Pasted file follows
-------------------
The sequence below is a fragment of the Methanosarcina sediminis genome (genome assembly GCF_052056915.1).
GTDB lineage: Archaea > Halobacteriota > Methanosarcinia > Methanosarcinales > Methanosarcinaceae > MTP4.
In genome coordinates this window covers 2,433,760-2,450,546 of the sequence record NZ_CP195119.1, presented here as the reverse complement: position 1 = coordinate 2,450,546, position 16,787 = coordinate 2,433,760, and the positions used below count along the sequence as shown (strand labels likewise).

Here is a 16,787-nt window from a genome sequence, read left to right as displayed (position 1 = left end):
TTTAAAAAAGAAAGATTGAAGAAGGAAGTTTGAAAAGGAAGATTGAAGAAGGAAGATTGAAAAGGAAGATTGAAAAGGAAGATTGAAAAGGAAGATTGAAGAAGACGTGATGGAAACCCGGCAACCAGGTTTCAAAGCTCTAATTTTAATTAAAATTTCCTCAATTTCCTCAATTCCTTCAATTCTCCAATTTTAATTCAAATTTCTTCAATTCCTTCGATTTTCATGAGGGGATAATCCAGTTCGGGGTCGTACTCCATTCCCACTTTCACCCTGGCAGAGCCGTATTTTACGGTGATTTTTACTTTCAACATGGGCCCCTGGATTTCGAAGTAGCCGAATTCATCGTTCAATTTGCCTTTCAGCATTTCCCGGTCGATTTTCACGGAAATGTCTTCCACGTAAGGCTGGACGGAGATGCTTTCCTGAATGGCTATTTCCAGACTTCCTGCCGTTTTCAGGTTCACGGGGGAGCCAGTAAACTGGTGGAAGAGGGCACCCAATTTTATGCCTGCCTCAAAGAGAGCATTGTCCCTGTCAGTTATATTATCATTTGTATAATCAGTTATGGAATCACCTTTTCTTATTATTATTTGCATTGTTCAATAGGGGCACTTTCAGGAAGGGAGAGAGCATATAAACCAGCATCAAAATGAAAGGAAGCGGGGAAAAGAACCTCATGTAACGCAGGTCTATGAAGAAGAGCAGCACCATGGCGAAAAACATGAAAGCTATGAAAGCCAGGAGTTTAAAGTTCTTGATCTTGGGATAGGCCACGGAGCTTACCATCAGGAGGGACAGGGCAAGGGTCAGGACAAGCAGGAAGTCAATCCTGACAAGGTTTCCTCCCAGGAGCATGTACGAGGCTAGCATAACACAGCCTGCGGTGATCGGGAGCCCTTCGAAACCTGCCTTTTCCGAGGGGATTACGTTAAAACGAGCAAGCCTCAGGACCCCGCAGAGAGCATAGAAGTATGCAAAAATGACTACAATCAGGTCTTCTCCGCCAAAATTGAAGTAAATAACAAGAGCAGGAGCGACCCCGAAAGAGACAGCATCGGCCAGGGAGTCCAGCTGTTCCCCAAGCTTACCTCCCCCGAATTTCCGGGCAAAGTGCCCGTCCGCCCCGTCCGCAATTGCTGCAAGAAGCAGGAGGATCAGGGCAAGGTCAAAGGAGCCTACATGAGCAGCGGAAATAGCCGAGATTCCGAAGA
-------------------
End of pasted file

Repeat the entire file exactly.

The sequence below is a fragment of the Methanosarcina sediminis genome (genome assembly GCF_052056915.1).
GTDB lineage: Archaea > Halobacteriota > Methanosarcinia > Methanosarcinales > Methanosarcinaceae > MTP4.
In genome coordinates this window covers 2,433,760-2,450,546 of the sequence record NZ_CP195119.1, presented here as the reverse complement: position 1 = coordinate 2,450,546, position 16,787 = coordinate 2,433,760, and the positions used below count along the sequence as shown (strand labels likewise).

Here is a 16,787-nt window from a genome sequence, read left to right as displayed (position 1 = left end):
TTTAAAAAAGAAAGATTGAAGAAGGAAGTTTGAAAAGGAAGATTGAAGAAGGAAGATTGAAAAGGAAGATTGAAAAGGAAGATTGAAAAGGAAGATTGAAGAAGACGTGATGGAAACCCGGCAACCAGGTTTCAAAGCTCTAATTTTAATTAAAATTTCCTCAATTTCCTCAATTCCTTCAATTCTCCAATTTTAATTCAAATTTCTTCAATTCCTTCGATTTTCATGAGGGGATAATCCAGTTCGGGGTCGTACTCCATTCCCACTTTCACCCTGGCAGAGCCGTATTTTACGGTGATTTTTACTTTCAACATGGGCCCCTGGATTTCGAAGTAGCCGAATTCATCGTTCAATTTGCCTTTCAGCATTTCCCGGTCGATTTTCACGGAAATGTCTTCCACGTAAGGCTGGACGGAGATGCTTTCCTGAATGGCTATTTCCAGACTTCCTGCCGTTTTCAGGTTCACGGGGGAGCCAGTAAACTGGTGGAAGAGGGCACCCAATTTTATGCCTGCCTCAAAGAGAGCATTGTCCCTGTCAGTTATATTATCATTTGTATAATCAGTTATGGAATCACCTTTTCTTATTATTATTTGCATTGTTCAATAGGGGCACTTTCAGGAAGGGAGAGAGCATATAAACCAGCATCAAAATGAAAGGAAGCGGGGAAAAGAACCTCATGTAACGCAGGTCTATGAAGAAGAGCAGCACCATGGCGAAAAACATGAAAGCTATGAAAGCCAGGAGTTTAAAGTTCTTGATCTTGGGATAGGCCACGGAGCTTACCATCAGGAGGGACAGGGCAAGGGTCAGGACAAGCAGGAAGTCAATCCTGACAAGGTTTCCTCCCAGGAGCATGTACGAGGCTAGCATAACACAGCCTGCGGTGATCGGGAGCCCTTCGAAACCTGCCTTTTCCGAGGGGATTACGTTAAAACGAGCAAGCCTCAGGACCCCGCAGAGAGCATAGAAGTATGCAAAAATGACTACAATCAGGTCTTCTCCGCCAAAATTGAAGTAAATAACAAGAGCAGGAGCGACCCCGAAAGAGACAGCATCGGCCAGGGAGTCCAGCTGTTCCCCAAGCTTACCTCCCCCGAATTTCCGGGCAAAGTGCCCGTCCGCCCCGTCCGCAATTGCTGCAAGAAGCAGGAGGATCAGGGCAAGGTCAAAGGAGCCTACATGAGCAGCGGAAATAGCCGAGATTCCGAAGA